Interview: Sarah Viehmann


Today we’re joined by Sarah Viehmann. Sarah is a phenomenal author whose debut novel, Unrooted, is scheduled to be released this winter. Unrooted is a retelling of Snow White that features two protagonists on the ace spectrum. When she’s not writing novels, Sarah frequently blogs about fairy tales and sometimes about asexuality. It’s clear she’s a dedicated and passionate writer, as you’ll soon read. My thanks to her for taking the time to participate in this interview.


Please, tell us about
your art.

I am a novelist writing adult fantasy, a series of fairy
tale retellings beginning with Unrooted,
debuting Winter 2018 with REUTS Publications. The first book retells the “Snow
White” fairy tale and features protagonists on the ace spectrum, along with
other LGBT+ characters, disabled characters, and characters of color. Unrooted is the first in a series of
five books called The Iridia Series.

What inspires you?

I am inspired by the human impulse that drives us to tell
stories. How do we use stories to communicate deep needs within the individual
and the community? How do stories changes based on who is telling them? How
have stories changed and how will they continue to change in the future? My
fairy tale retellings seek to explore, if not answer, these questions.

What got you
interested in your field?  Have you
always wanted to be an artist?

When it comes to fairy tales, I was introduced to them by my
father reading me Three Billy Goats Gruff
and similar fairy tales before bed at night. I also frequented the local
library and always went directly toward the 398.2 section where fairy tales are
housed. As for writing, I tend to joke that I’ve been writing since I could
hold a marker, but that really isn’t too far off from the truth! I’ve always
been inventive and a lover of words, so combining those two things into writing
seemed to be incredibly natural for me.

Do you have any kind
of special or unique signature, symbol, or feature you include in your work
that you’d be willing to reveal?

Oh goodness … I’m not sure how to best answer this. I
think the themes that appear most frequently in my work include mother-daughter
relationships, women who have lost and regain their voices, and attention to
language. There are also many elements from my academic study of literature
that appear in my work, such as structuralism and mise en abyme (the mirror in the text), and those who might be
familiar with such ideas should be able to pick them out.

What advice would you
give young aspiring artists?

Do it, and do it for yourself. Disregard any thoughts of
“what if no one likes it?” It’s yours to
like, and what other people think only matters once the work is done and/if you
decide to share it. Don’t let the input of others affect your creative process,
because then the work won’t be true to you.


Where on the spectrum
do you identify?

I identify as asexual and grey-biromantic. The latter part
of that is more nebulous for me and I slide around a lot. I tend to find
cis-women and nonbinary people more aesthetically attractive than cis-men, but
that could be a matter of circumstance than anything else!

Have you encountered
any kind of ace prejudice or ignorance in your field?  If so, how do you handle it?

Yes. I once pointed out amisia in a very popular book series
that appeared in the preview a few days before the newest book release. I spent
a weekend fending off aggressive anons on tumblr telling me I’d read it wrong
and I shouldn’t be upset by it. It’s difficult being in the minority of writers
and readers who can and do point out things like that in published writing (and
that’s not the only example). I still find it very important to point these
things out so readers and writers alike learn, but it’s always a little
uncomfortable having to be That Person. In addition to that, I try and model
positive ace and aro representation in my own writing as a model for what I as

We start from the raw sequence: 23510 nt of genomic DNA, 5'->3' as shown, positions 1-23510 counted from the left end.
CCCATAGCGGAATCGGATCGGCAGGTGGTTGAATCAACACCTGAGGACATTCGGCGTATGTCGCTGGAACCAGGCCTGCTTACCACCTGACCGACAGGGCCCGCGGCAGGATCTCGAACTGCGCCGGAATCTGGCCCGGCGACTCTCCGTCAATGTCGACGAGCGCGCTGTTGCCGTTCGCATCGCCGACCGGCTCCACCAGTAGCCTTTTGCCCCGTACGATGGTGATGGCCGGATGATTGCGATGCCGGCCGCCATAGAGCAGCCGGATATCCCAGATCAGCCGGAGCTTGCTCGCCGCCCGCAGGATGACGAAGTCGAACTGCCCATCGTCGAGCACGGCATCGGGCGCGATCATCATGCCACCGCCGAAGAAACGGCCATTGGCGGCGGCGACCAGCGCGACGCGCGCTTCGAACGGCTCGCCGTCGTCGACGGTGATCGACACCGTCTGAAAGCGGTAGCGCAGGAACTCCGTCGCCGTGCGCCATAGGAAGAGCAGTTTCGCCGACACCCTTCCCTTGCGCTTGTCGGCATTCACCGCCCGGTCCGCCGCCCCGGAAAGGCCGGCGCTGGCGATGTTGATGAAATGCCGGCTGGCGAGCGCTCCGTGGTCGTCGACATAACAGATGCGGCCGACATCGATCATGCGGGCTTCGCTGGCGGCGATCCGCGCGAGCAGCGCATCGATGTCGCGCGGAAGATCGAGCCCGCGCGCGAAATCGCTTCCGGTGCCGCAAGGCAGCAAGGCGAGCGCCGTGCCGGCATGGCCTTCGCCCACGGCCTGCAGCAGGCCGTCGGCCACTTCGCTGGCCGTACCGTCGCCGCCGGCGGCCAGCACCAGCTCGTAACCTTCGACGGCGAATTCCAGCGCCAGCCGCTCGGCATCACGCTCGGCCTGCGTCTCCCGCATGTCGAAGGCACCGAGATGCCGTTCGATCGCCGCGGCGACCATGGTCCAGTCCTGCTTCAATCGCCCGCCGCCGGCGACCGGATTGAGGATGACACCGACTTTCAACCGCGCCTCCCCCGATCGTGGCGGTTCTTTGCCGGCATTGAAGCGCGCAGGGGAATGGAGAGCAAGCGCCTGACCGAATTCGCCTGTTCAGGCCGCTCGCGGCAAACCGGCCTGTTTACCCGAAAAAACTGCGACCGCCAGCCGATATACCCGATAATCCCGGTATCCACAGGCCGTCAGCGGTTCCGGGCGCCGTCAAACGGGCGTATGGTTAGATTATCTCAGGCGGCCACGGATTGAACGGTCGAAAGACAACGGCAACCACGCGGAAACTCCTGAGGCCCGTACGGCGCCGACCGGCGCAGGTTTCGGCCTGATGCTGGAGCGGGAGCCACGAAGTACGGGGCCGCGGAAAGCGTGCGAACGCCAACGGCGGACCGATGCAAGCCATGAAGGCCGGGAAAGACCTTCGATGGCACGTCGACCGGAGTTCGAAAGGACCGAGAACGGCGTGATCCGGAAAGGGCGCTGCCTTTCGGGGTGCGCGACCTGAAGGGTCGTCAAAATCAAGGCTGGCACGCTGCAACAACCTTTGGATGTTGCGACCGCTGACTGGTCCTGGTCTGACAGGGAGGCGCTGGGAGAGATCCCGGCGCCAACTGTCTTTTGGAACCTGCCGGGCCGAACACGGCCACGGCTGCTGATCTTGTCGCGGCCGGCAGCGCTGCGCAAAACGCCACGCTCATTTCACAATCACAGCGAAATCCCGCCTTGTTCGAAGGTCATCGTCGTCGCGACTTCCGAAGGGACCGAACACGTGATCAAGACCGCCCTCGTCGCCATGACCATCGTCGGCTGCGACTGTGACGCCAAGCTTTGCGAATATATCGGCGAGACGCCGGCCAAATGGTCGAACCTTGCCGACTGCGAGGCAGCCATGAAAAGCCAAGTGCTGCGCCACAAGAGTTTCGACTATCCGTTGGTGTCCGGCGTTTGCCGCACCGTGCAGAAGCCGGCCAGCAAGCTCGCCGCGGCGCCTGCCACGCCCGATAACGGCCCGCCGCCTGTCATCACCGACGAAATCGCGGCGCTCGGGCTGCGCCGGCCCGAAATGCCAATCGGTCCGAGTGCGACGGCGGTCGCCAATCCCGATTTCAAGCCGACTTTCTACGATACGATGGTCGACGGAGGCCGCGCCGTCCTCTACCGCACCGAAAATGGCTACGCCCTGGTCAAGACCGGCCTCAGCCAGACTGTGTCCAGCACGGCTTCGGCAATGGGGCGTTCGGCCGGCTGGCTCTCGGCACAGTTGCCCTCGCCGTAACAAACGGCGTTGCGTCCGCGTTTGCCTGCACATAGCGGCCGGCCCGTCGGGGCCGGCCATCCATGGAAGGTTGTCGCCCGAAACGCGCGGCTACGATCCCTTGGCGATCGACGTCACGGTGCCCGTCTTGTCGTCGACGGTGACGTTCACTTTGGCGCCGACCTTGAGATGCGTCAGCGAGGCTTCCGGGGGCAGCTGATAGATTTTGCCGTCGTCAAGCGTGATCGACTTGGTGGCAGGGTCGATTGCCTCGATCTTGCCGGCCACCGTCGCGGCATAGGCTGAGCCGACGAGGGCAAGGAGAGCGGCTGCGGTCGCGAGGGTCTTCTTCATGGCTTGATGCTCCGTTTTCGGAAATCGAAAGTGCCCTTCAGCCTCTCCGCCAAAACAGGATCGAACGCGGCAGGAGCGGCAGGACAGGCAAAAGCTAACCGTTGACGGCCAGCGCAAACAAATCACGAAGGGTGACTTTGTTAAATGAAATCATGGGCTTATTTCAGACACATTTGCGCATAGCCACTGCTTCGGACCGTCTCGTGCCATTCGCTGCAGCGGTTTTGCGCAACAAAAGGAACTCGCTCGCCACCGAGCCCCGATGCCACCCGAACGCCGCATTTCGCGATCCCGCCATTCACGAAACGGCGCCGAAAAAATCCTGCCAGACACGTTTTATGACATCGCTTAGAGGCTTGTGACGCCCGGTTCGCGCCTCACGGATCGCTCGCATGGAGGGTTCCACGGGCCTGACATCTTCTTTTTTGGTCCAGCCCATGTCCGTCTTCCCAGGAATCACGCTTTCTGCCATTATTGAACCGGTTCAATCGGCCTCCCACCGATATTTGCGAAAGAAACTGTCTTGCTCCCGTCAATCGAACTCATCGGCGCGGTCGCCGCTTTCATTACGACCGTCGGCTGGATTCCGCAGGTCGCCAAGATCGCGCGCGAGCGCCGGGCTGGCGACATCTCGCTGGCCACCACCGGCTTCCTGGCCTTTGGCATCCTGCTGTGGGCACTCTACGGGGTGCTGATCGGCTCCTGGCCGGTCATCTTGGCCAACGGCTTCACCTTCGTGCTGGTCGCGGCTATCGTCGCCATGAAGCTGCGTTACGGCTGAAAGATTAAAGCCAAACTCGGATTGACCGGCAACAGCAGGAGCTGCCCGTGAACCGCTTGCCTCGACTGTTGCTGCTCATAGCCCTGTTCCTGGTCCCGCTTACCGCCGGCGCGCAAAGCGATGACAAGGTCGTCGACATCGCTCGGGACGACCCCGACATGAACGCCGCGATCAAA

an ace and grey-ro person would like to see in writing.

What’s the most
common misconception about asexuality that you’ve encountered?

Recently, I think it’s the idea that ace people don’t like sex or are disgusted by it. That’s
not the experience of all ace people, and it shouldn’t be a stereotype. That
said, the experience of those who are sex-repulsed
should be respected.

What advice would you
give to any asexual individuals out there who might be struggling with their

It’s okay to try on labels to see what fits. You’re not
betraying anyone by adjusting the label over time to figure out what fits you
best. I had to play around with my romantic orientation a lot before I decided on one, and I’m still not wholly committed to
it. Also, seek out other ace folks, because on the whole I find we’re an
incredibly kind and welcoming community willing to help you figure things out
if you have questions.

Finally, where can
people find out more about your work?

My official website is,
but I’m most active on Tumblr (
and Twitter at SarahViehmann.
You can also find Unrooted on
Goodreads! Please stay tuned for its release and other exciting things leading
up to the release date!

Thank you, Sarah, for participating in this interview and this project. It’s very much appreciated.

Hello everyone! I’ve been so busy the past couple of days I forgot to share this awesome interview I got to do over at @asexualartists! Thanks so much for hosting me, Lauren! 

Sarah Reviews: Let’s Talk About Love


Let’s Talk About Love by Claire Kann

Alice had her whole summer planned. Non-stop all-you-can-eat buffets while marathoning her favorite TV shows (best friends totally included) with the smallest dash of adulting–working at the library to pay her share of the rent. The only thing missing from her perfect plan? Her girlfriend (who ended things when Alice confessed she’s asexual). Alice is done with dating–no thank you, do not pass go, stick a fork in her, done.

But then Alice meets Takumi and she can’t stop thinking about him or the rom com-grade romance feels she did not ask for (uncertainty, butterflies, and swoons, oh my!).

When her blissful summer takes an unexpected turn, and Takumi becomes her knight with a shiny library employee badge (close enough), Alice has to decide if she’s willing to risk their friendship for a love that might not be reciprocated—or understood.

Publication Date: January 23rd, 2018

Date Started: February 4th, 2018

Date Finished: February 9th, 2018

Recommended By: MANY people, especially the ace community!

Content Warnings: Racial microaggressions, acephobia, brief sexual harassment

Rating: 3.5/5 stars